What’s the connection between what’s known as the Italian “white telephone” films of the late 1930s and the construction of new towns in Egypt? To answer this, Basma al-Sharif composes a satirical movie that combines the grotesque with a formal sophistication, building bridges between various geographies and political histories. The director boldly plays around with these films, which were characterised by frivolous sentimentality and whose light-hearted plots revolved around the telephone, a symbol of the bourgeoisie at the time. She retains nothing but the essential elements, ironically subverting them: a listless actress slumped in front of a television set – a concession to modern life – and a white telephone. No melodrama here, but behind the screen and on the other end of the phone, an interview with a cynical Egyptian presidential candidate and the (exhilarating) proposals of a property developer. Set against this voice of authority, the censured words of a ventriloquist, played by filmmaker Diego Marcon, challenge the limitations of this speech. Basma al-Sharif combines cinematic minimalism with the artificiality of digital possibilities, using commercials for luxury residential complexes, a consumerist dream denounced by their hallucinatory distortion. Although the Capital that gives the film its title refers to the colossal project of a “new Egyptian capital” planned since the 1970s near Cairo, it also, of course, refers to the global capitalism involved here, the capitalism that’s invading the South, the legacy of colonialism, from which the director herself originates. The same South for which Nino Ferrer nostalgically foresaw a tragic destiny, and which the Palestinian artist now depicts with acerbic and despairing humour.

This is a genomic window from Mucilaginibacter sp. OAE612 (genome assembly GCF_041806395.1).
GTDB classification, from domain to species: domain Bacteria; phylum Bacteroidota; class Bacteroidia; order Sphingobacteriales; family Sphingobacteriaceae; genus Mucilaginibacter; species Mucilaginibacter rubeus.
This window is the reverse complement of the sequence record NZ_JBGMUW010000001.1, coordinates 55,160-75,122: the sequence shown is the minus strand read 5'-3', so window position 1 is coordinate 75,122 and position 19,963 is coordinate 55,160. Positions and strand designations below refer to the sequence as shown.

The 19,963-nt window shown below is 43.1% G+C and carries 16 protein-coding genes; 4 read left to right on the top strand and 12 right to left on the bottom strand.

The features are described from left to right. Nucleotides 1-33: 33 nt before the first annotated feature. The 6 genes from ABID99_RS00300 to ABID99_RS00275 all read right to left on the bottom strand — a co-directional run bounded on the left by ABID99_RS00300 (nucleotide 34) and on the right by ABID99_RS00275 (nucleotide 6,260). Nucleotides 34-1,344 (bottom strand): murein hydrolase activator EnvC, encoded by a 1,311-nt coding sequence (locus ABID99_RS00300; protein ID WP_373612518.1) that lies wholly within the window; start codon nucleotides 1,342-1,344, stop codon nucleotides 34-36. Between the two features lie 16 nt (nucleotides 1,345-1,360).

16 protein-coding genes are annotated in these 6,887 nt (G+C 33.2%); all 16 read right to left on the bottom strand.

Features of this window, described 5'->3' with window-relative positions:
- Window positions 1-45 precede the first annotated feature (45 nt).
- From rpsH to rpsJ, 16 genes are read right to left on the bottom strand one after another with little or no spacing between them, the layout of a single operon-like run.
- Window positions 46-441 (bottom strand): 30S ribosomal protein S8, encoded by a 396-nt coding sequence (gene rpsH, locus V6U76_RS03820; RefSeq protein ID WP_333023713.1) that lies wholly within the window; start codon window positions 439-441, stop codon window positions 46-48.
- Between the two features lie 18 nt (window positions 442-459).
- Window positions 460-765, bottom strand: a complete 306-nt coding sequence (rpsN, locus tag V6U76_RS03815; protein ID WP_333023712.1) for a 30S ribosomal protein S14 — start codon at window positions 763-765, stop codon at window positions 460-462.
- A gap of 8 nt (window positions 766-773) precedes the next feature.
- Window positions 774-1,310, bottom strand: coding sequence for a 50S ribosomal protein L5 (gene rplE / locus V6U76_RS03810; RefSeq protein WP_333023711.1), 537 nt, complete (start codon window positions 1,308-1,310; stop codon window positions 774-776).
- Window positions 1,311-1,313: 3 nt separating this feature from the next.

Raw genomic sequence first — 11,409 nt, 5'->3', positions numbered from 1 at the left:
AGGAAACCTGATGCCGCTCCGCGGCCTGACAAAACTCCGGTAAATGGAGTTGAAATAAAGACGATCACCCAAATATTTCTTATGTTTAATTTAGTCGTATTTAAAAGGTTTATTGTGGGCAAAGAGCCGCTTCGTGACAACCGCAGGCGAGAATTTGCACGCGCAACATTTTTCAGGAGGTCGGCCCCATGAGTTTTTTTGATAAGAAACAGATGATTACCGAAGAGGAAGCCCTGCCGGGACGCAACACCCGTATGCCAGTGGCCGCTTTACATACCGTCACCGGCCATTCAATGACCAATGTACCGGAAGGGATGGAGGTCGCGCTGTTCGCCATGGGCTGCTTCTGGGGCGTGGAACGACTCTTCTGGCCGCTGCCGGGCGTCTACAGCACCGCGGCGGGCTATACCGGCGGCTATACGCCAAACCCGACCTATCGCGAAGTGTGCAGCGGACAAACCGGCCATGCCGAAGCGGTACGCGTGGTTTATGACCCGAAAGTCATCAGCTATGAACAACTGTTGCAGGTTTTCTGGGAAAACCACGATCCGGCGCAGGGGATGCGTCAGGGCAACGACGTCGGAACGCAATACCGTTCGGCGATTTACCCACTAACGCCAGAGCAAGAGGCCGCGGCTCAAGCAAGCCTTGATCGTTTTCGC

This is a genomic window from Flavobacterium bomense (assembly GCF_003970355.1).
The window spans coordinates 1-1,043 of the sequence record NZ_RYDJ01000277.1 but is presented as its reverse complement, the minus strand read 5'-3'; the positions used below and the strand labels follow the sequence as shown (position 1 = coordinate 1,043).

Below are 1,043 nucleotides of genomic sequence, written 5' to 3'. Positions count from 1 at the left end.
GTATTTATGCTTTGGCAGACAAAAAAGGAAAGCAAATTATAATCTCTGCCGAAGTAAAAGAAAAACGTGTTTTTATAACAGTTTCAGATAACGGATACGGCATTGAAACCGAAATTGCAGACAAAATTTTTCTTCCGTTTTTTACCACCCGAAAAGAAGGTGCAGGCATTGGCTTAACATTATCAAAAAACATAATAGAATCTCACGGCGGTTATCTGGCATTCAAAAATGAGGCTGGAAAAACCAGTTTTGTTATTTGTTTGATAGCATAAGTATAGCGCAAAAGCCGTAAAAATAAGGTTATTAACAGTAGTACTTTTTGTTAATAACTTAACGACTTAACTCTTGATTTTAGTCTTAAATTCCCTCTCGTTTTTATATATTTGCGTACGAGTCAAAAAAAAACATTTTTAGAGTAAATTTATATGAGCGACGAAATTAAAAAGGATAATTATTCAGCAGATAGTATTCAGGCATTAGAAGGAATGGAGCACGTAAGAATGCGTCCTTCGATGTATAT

Louise Martin Papasian